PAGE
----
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Advice Column 2006 and Onward

 

The Advice Column contains a tremendous amount of information. However, it doesn't come even close to the information contained in the "Complete Foaling Manual." I assure you that if you like the column, you will love the book. And one of the great advantages to the book is having all that information at your fingertips right outside the mare's stall. For easy ordering, just click on the "Order Manual" link at the left. Don't foget to contribute to the column by clicking on "Submit Question." I would love to hear from you!

 

Starting in 2006, I will post only questions that are new and/or interesting on the column. Most of the questions I receive have already been asked and answered many times in previous years. To keep everyone from having to read the same information over and over, I will not post every question I receive. Please rest assured, though, that I will answer each question I am asked, usually on the same day it comes to me. Please keep sending your questions and letting me know how your seasons are going!

 

Thanks much, Theresa

 

This is a question I received recently. My reply was returned as undeliverable, likely due to a problem with the e-mail address. I�m hoping Robyn will check back on the column and see the reply here.

 

Submitted by Robyn from Australia on 11/18/06.

 
Theresa, this is more a comment on how valuable your Foal Manual proved to be rather than a question. We own a warm blood mare who has produced 2 healthy colts in the previous 2 years. This year she was expecting a foal by AI to a beautiful German dressage stallion. My daughter, who is the horse person in the family, went for a quick 2 week holiday to the USA when the horse still was only at 308 days. As she had fairly long gestations with her previous foals [353 and 345] my daughter was confident that nothing would happen. The mare had bagged up a bit so to be sure the vet put her on Regumate. Within a few days of my daughter leaving the horse started to really bag up, tailhead muscles and vulva became really relaxed and some small waxing could be seen. Many emails to daughter! When the mare was 318 days I decided to do a nighttime check before bed each night. THAT VERY NIGHT I did my first check at 9.15pm. Horse down in paddock in labour. Got husband, towels, scissors etc within 2 minutes. 2 feet presented with a lot of blood and then the bright red placenta appeared. Due to your manual I knew what it was. I instructed my husband to tear it apart but it was too tough. He then cut through it [thank god I grabbed the scissors] and one more contraction produced the placenta, foal and heaps of fluid. The foal breathed and we put her up on her chest to drain all the fluids she had swallowed, they poured out. We then rang the vet who arrived quickly and we moved mother and baby into the stable. The foal was weak but determined. Her first week of life was tough with 3 bags of plasma, intravenous antibiotics and colic etc. She is now 2 weeks old [today] and daughter has arrived home to a lovely healthy filly. We have other books on foaling but none of them give clear instructions about what to do with a red bag delivery. One of them even says 'not to touch it and to call the vet'. There is no doubt our foal would not have survived had we not cut through the placenta. She was hypoxic but did survive. So, all the way from Australia we send you many, many thanks for saving our little filly.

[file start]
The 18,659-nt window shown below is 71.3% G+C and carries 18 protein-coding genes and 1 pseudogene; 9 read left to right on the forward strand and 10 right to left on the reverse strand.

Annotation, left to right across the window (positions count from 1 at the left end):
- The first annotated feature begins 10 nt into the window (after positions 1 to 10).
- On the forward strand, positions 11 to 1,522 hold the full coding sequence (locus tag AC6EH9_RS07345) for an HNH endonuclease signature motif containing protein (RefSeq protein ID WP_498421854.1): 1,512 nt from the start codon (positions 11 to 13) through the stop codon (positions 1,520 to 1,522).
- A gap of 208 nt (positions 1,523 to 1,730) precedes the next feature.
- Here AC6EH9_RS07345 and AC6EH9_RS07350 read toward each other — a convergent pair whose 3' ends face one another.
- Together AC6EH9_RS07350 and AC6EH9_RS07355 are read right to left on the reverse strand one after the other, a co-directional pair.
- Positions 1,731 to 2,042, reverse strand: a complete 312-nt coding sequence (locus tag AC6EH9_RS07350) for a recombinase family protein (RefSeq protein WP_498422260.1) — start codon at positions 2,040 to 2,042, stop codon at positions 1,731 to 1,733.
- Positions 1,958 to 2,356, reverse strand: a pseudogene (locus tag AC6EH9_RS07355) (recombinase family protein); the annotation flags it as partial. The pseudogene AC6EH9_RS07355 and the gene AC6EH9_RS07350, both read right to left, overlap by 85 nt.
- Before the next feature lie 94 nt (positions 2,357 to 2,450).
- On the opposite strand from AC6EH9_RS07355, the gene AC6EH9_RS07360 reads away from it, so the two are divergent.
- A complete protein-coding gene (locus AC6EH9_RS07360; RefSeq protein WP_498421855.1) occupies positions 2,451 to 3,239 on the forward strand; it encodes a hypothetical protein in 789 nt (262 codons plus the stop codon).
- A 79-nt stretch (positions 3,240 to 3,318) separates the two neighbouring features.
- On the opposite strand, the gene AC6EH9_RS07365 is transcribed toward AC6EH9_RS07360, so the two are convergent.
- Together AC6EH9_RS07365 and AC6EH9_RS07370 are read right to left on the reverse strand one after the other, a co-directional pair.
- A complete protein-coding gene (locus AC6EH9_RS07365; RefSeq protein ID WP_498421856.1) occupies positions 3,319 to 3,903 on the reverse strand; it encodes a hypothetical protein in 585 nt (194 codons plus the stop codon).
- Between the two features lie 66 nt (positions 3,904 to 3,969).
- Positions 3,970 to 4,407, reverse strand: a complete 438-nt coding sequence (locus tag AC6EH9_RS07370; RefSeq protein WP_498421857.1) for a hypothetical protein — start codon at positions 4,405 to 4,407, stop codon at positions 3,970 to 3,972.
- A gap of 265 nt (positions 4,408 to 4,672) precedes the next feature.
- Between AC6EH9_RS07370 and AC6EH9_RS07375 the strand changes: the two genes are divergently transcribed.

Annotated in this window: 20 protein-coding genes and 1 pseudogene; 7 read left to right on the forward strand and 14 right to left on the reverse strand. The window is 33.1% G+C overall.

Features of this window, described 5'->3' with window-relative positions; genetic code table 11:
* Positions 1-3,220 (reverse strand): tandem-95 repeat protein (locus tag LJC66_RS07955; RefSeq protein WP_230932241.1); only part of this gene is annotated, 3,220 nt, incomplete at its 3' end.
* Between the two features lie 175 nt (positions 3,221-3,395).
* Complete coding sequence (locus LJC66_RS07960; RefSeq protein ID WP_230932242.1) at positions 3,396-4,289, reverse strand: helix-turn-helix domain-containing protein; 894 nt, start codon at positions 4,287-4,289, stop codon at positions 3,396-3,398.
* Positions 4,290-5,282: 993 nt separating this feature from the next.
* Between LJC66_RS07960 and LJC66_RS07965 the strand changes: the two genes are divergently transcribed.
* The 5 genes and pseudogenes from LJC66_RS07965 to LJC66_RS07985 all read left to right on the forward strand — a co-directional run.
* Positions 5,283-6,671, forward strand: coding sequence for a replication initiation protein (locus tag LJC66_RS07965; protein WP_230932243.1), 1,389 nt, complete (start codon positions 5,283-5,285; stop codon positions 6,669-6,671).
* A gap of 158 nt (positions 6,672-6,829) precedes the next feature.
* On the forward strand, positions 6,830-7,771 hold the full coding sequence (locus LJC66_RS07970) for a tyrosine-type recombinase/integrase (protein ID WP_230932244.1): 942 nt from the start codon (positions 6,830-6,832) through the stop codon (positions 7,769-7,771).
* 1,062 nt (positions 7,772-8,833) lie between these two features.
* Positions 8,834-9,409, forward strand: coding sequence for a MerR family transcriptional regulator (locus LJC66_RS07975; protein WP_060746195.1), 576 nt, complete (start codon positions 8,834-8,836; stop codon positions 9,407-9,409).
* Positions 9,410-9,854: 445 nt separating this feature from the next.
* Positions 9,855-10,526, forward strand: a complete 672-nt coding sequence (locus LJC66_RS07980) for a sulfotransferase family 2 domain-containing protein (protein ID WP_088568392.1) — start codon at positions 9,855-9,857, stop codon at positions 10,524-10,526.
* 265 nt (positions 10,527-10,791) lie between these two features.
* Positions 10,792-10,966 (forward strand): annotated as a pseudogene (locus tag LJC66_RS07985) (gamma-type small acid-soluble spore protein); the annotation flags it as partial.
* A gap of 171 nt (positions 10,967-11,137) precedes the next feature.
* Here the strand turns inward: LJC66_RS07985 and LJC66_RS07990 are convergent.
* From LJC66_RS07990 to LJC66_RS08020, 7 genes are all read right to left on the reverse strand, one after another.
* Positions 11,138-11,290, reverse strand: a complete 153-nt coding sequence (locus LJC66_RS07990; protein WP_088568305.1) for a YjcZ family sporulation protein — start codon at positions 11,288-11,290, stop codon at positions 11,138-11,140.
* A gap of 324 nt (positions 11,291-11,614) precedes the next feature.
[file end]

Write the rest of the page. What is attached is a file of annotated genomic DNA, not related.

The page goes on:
Best regards,

Robyn

 

 

Oh, Robyn, thank you so much! That you were able to deal with the situation successfully makes all those long, lonely hours watching mares and then the long, lonely hours in front of the computer writing the book all worthwhile! That said, you were still the one who had to recognize the problem and act quickly and decisively. Good for you and congratulations! I am ecstatic that everything turned out so well.

 

Thank you again, so very much, for sharing your story.

 

Theresa

 

Submitted by Sharon in New Zealand on December 1, 2006. (The e-mail address on this one was incorrect and, again, I hope Sharon reads my answer here.)


Hi, my foal was born 2 days ago to a maiden mare. The vet came out a few hours after he was born because the mare wouldn�t let him drink. She let him drink for the next day or so but last night and today I have to hold her as she tries kicking him. She appears to be quite sore and one side appears to be a bit harder with hardly any milk. Would it pay to get the vet back out. She lets him feed while I am holding her but I do wonder how much he is getting because I tried milking her and got nothing. But I may not have been doing it right. Thank you very much

 

Dear Sharon,

 

I think it would be worthwhile to have the vet back out to make sure the mare doesn't have mastitis. That would account for her soreness as well as her not wanting the foal to nurse. It could also be that the foal is only nursing out of one side and the other side is getting full, hard, and painful. I still think the safest course would be to have the vet take a look because you don't want the foal nursing out of the one side if the mare does have mastitis.

 

Please let me know how she does,

 

Theresa